Nobody knows your home like you do, no matter how long you’ve lived in it. There may be issues with your home that you’ve opted to live with rather than repair or upgrade so they may not initially stand out as something you need to disclose. But think long and hard because state and federal regulations require you to disclose known facts about your property’s condition.
Smart buyers will have a home inspection done and have their offer contingent on the home passing it. In some states, home inspections are mandatory for those applying for a mortgage. In other states, it’s up to the buyer to protect their investment by ordering a own home inspection on their own.
State Disclosure Rules
Realtor’s keep up-to-date on disclosure requirements for your area and will share this information with you. State regulations vary and will periodically change. Some states provide forms for sellers to fill out, disclosing information about their home and asking about specific things such as lead paint, asbestos, and flooding. There may also be a disclaimer form used indicating that the seller doesn’t have information about any issues with the home.
Federal Disclosure Rules
When it comes to lead paint, federal laws apply. Homes built prior to 1978 may contain lead paint. Homes must be inspected for lead paint and a disclosure form completed unless your home was built after 1978.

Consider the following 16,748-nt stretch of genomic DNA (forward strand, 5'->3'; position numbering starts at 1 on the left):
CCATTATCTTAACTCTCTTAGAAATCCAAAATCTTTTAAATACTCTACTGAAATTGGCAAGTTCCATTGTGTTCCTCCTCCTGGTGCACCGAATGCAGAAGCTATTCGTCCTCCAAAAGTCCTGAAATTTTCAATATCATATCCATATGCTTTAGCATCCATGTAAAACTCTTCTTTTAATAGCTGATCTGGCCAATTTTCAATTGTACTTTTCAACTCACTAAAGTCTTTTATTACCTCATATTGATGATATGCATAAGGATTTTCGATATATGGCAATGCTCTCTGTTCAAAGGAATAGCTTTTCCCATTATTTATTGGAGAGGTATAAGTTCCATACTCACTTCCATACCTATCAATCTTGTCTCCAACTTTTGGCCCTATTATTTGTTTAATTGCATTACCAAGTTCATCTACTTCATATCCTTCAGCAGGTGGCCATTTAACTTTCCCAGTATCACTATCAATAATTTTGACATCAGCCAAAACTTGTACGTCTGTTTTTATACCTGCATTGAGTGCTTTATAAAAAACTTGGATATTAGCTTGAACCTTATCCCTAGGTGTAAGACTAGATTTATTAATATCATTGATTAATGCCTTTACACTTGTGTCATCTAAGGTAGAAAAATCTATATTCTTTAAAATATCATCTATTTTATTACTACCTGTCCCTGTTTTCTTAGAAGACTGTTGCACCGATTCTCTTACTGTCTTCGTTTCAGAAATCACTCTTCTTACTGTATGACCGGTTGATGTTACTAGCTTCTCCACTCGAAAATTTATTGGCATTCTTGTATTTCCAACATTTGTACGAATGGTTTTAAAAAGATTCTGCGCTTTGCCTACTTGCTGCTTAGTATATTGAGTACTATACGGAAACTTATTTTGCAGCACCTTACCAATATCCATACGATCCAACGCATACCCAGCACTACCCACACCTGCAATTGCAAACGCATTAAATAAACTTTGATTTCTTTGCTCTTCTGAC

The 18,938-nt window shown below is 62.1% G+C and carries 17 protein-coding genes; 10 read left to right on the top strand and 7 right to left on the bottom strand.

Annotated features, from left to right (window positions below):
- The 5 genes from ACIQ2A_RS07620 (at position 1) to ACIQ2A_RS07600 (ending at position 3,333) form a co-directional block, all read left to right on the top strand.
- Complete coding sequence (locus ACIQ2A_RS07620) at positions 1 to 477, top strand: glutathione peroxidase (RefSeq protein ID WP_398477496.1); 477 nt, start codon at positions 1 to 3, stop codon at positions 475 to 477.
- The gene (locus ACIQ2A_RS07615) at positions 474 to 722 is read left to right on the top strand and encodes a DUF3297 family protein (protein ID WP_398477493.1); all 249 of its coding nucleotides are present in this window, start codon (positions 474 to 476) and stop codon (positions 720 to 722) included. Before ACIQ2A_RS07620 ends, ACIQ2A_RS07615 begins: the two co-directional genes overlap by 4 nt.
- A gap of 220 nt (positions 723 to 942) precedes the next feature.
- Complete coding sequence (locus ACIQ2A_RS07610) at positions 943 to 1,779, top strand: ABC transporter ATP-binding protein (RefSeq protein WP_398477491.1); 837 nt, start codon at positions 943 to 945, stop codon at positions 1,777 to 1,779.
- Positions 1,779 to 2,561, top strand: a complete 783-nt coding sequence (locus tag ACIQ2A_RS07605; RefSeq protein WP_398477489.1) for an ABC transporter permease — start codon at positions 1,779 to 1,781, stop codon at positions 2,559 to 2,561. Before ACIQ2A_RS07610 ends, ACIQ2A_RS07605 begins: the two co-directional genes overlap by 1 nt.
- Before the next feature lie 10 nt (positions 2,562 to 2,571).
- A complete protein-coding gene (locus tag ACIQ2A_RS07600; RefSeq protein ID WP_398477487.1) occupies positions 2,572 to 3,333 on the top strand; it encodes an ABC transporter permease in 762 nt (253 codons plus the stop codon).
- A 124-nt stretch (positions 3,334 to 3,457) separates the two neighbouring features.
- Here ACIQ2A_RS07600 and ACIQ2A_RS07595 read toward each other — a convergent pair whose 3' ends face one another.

States vary on what they expect a home seller to disclose about their property. Things such as being located in a potential flood zone, earthquakes, prospective zoning changes and any contamination are common items to disclose. Anything about the home that could hurt the resale of the property, such as a crime or untimely death, needs to be shared with the potential buyer. Failure to properly disclose reportable information could result in a future lawsuit.
When it Comes to Disclosure, Be Proactive
Many issues about your home worth disclosing will come up in a property inspection. It will fare better in your favor if you’ve already disclosed these things ahead of the property inspector. Issues that come up in the inspection will need to be addressed by both the buyer and the seller. While the ultimate decision on how to handle these matters rests with the seller, it is a negotiating tool that the buyer can in some cases use to have the asking price lowered.
If you want to be sure there aren’t any hidden issues with your home that could stall the selling process, as the seller, you can order your own home inspection before ever putting the property on the market. That way you’re on top of any issues you need to disclose as well as any repairs or upgrades that may be needed.
When you’re ready to list your home, give Remax at the Beach a call at 910-842-8686 and we’ll set up a time to meet with you.